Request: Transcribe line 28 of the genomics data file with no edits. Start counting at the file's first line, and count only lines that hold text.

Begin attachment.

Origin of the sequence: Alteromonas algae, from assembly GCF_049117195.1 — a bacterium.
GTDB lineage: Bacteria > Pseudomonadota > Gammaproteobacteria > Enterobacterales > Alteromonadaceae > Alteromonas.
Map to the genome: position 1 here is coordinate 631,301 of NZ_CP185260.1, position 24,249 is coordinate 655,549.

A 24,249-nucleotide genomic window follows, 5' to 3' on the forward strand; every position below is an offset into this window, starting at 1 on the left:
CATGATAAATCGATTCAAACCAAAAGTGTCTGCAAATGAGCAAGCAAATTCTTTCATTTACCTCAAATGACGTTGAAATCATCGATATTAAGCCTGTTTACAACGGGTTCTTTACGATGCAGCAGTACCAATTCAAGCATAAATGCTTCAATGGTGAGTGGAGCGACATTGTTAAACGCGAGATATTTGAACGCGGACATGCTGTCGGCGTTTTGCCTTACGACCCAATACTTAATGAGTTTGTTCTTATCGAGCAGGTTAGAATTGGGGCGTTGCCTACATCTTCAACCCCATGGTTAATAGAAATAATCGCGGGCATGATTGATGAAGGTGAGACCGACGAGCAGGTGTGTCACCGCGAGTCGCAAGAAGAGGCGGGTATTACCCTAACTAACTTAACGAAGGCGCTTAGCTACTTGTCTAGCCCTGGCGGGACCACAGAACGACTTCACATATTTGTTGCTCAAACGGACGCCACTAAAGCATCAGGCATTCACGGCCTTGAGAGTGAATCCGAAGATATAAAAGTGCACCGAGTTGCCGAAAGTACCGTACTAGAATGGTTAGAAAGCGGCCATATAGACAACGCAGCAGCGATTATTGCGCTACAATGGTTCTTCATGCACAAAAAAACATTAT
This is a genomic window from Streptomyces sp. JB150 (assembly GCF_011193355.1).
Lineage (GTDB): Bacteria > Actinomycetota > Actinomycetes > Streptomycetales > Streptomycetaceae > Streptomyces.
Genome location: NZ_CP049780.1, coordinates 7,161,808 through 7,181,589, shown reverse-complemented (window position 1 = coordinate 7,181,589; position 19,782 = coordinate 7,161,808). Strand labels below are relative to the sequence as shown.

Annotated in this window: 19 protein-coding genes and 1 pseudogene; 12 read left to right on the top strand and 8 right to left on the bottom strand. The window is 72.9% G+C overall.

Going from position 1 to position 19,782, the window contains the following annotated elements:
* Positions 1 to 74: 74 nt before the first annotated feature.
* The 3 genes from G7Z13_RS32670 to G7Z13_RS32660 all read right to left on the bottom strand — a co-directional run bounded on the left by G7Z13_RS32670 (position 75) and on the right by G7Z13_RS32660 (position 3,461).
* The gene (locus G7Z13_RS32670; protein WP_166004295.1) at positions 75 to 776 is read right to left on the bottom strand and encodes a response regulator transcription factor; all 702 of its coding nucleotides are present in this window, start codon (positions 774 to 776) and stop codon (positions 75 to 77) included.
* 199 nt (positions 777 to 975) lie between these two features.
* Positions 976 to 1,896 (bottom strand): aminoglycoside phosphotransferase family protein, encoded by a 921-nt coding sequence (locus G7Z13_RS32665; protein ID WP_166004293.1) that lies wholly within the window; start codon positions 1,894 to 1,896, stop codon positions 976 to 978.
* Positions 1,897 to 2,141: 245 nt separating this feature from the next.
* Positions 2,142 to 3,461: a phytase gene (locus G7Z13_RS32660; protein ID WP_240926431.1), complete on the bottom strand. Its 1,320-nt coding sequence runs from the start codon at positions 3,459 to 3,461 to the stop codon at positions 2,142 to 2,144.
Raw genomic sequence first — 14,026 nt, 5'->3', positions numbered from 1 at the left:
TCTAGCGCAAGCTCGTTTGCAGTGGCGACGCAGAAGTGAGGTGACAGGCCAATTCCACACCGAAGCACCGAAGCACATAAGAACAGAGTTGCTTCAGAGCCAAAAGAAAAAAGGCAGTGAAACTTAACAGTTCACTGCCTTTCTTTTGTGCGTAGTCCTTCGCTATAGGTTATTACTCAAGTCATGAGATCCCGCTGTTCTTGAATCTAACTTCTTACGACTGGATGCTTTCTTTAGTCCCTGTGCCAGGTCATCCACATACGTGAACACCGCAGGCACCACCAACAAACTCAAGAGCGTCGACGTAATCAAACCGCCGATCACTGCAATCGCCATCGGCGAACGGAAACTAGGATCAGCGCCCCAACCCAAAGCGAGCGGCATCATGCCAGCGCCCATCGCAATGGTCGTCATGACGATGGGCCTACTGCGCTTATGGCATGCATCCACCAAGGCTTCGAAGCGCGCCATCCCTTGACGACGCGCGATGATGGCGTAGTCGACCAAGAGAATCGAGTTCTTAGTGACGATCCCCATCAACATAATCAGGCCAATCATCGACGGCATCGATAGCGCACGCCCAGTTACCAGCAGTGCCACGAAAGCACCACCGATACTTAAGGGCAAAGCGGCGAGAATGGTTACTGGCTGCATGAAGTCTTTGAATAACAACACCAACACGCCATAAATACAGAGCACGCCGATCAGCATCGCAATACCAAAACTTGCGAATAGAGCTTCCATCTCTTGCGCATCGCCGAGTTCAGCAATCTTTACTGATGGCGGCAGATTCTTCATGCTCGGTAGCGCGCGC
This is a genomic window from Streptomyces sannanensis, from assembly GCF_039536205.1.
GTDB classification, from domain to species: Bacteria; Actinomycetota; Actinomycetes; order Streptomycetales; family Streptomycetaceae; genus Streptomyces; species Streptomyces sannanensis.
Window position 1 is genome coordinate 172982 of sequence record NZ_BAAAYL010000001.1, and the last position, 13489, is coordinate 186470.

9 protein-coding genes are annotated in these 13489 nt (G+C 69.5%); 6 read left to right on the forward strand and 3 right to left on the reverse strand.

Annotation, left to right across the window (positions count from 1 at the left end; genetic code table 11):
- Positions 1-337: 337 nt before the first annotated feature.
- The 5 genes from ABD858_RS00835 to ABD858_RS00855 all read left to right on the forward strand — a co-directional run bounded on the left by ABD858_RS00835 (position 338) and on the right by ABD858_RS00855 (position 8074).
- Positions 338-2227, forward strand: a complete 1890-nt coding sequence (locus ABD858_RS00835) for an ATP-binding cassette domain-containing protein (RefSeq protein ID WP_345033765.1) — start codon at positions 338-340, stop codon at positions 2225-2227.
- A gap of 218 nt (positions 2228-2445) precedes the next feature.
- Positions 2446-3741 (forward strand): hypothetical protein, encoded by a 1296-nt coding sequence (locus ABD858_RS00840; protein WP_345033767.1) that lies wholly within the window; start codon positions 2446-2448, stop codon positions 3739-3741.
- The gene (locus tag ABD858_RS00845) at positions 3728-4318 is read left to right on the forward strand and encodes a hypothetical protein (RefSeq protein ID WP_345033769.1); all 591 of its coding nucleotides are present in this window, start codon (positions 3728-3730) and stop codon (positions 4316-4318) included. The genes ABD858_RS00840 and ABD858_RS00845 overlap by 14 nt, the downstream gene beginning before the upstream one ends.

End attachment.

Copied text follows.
- A gap of 218 nt (positions 2228-2445) precedes the next feature.